Face-on for fuller disclosure
Sunday, March 16, 2008
Dateline: AUSTIN, TX -- In a week when we’ve again been reminded that a rich and powerful man (isn’t it nearly always a man?) too easily gets convinced he’s above the rules, it’s been almost quaint - and a tad ironic - to journey far from my troubled home State of New York, and be working in Texas instead, the longtime home of loudly-proclaimed rugged individualism.
In the world of media - whose most up-to-date and indeed future-minded denizens gather every March at Austin’s South By South West (SxSW) festivals and conferences for Film, Interactivity and Music - rich and powerful men often do their chest-beating in ugly public slugfests between each other.
This week such a posturing contest is being waged between IAC/Interactive Corporation’s Barry Diller and Liberty Media’s John Malone, over Malone’s efforts to boot Diller off IAC’s board because of his “breach of stewardship” - to choose some of the more polite language ricocheting around the Chancery Court.
By contrast, here in Austin’s enormous Convention Center, a once-powerful - and certainly still rich - giant of the communications industries, Michael Eisner (above left), who ran The Walt Disney Company for a remarkable 21 years, has been conducting himself with something disconcertingly close to humility. Discount, as well you might, the self-effacing jokes as merely a practiced speaker’s effective schtick for a room full of mainly young geeks and content-generators (as when he described himself in the category of “wheel-chaired, drooling, old mogul-type people”) and you’re still left with what Eisner unarguably possesses in bucketloads … sheer media-biz common-sense.
Since his unceremonious and hard-fought dismissal from the Magic Kingdom in 2005, accused by some Board members of acting as if a law unto himself, Eisner has been re-inventing himself -- as a mogul for sure, but one operating in the newer, internet-based forms of distribution for video material, in an already much changed and still fast-changing media landscape.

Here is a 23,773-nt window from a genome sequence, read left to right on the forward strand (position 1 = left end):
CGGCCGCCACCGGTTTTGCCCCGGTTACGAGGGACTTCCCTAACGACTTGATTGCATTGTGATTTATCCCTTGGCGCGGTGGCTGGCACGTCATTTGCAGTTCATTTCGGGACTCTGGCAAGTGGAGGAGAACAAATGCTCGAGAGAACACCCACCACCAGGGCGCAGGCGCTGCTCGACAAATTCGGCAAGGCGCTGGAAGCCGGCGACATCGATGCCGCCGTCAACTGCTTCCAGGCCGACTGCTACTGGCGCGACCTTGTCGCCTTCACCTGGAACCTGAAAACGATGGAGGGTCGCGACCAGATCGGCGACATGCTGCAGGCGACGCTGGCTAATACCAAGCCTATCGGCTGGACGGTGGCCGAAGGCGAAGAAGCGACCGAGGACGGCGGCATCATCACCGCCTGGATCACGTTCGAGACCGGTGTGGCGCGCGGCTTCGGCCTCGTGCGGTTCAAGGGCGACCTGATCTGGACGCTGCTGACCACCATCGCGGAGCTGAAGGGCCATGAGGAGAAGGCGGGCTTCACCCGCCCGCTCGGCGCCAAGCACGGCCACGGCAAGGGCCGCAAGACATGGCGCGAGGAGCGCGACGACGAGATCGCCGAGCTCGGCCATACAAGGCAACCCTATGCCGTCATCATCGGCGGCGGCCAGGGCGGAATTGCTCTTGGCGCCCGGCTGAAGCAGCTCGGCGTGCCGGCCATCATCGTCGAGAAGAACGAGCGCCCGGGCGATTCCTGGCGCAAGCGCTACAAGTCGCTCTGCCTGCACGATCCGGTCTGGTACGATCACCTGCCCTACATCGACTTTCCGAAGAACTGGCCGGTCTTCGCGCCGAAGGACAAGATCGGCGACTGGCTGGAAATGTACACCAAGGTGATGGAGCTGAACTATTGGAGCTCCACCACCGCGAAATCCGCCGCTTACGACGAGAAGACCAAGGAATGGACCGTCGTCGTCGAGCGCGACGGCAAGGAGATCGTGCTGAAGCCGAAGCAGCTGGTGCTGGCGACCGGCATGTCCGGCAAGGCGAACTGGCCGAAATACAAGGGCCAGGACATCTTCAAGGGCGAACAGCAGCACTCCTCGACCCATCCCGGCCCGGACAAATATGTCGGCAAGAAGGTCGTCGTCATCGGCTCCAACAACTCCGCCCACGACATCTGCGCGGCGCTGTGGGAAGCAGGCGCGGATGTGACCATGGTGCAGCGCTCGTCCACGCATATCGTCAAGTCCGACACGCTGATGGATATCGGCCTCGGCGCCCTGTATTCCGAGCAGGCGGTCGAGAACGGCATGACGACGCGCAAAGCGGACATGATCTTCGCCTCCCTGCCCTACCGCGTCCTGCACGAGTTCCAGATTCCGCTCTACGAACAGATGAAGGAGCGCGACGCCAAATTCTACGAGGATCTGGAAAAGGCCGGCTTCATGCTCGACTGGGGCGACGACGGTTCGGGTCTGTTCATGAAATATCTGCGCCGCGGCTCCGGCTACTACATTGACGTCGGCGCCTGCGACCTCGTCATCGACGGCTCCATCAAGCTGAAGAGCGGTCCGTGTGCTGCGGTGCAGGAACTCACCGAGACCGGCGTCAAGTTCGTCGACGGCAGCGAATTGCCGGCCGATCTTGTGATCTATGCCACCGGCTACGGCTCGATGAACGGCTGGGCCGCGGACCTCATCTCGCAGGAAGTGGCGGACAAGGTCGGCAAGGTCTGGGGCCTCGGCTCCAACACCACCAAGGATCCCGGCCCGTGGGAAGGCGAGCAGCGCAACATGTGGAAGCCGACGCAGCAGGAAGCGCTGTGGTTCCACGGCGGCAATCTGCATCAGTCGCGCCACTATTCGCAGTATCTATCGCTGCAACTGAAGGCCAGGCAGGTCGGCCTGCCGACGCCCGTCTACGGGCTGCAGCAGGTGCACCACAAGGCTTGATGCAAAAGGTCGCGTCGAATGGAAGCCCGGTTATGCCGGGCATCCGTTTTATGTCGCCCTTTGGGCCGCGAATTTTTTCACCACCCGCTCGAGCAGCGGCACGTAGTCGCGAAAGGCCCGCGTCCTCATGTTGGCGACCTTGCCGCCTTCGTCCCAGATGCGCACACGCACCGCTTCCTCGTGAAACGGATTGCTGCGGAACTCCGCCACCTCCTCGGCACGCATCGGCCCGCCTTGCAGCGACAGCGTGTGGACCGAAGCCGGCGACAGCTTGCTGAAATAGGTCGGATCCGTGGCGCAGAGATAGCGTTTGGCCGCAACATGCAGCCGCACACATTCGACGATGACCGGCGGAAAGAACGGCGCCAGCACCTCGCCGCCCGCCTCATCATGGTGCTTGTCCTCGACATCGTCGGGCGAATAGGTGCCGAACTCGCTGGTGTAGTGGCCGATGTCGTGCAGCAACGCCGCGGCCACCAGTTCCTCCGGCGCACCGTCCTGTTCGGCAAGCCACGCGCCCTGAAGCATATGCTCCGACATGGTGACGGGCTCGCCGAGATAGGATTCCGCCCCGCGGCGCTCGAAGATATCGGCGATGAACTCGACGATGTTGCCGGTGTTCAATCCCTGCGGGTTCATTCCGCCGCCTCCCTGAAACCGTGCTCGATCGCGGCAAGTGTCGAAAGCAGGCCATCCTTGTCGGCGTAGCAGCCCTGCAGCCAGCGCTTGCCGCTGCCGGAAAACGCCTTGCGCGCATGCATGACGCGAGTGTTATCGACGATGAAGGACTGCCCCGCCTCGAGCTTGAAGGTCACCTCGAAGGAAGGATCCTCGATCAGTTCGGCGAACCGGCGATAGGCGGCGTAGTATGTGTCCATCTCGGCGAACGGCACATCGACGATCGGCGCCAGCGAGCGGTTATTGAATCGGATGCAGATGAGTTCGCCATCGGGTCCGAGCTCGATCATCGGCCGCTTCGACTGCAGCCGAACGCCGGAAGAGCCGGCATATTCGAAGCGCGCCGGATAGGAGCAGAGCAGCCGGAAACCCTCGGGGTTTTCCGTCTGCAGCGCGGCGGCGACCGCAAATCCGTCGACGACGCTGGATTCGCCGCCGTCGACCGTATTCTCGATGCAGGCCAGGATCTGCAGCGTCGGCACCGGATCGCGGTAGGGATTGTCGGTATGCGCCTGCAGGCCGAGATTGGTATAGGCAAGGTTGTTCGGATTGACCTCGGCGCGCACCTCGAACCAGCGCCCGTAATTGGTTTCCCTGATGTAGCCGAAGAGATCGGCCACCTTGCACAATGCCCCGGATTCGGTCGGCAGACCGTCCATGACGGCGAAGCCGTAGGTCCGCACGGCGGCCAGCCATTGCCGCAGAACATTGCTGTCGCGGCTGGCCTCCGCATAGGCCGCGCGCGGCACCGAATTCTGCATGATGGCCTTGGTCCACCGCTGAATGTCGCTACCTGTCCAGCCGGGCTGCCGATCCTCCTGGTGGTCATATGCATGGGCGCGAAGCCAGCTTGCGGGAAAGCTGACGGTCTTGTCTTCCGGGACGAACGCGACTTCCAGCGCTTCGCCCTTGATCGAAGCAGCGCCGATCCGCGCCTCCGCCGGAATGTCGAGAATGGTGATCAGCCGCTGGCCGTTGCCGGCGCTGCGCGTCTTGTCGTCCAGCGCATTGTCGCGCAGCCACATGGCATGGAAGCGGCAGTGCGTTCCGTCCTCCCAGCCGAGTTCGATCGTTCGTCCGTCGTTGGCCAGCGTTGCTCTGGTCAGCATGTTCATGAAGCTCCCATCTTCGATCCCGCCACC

It’s a realm that Eisner describes (and many of the wisest also describe it thus) as one where “nobody knows what to do”. But Eisner seems to have learned some of what to do from those very multifarious, often spiky-haired and occasionally unruly tribe-members who proliferate at events like SxSW. He “took” - as Hollywood still insists on saying - several meetings while at the festival.
None of his approach is exactly new-universes' rocket-science, and indeed the greatest viral success enjoyed by the web-and-mobile production company that Eisner finances, Vuguru, has gone to its daily episodic teen soap-opera Prom Queen, a project that could have come directly from the playbook of his former company, which developed the High School Musical phenomenon, after all.
To state the obvious, which Eisner frequently did, 99% of the newer, cheaper, often amateur-produced material that can be seen across the web “is awful” (to quote his own straightforward assessment) while 1% “is fantastic”, and he wants to back it -- and earn revenue from it.
I’VE NEVER TALKED ONE-ON-ONE WITH EISNER, preferring perhaps perversely to maintain intact the memory of my solitary communication with him.
It was not long after Disney acquired ABC, whose news division I joined, freshly immigrated from British television, in order to make a one-off documentary on racial violence. I walked into my new empty office to find a single sheet of paper on my desk, a memo of encouragement (sent in fact to everybody in the building) from Eisner.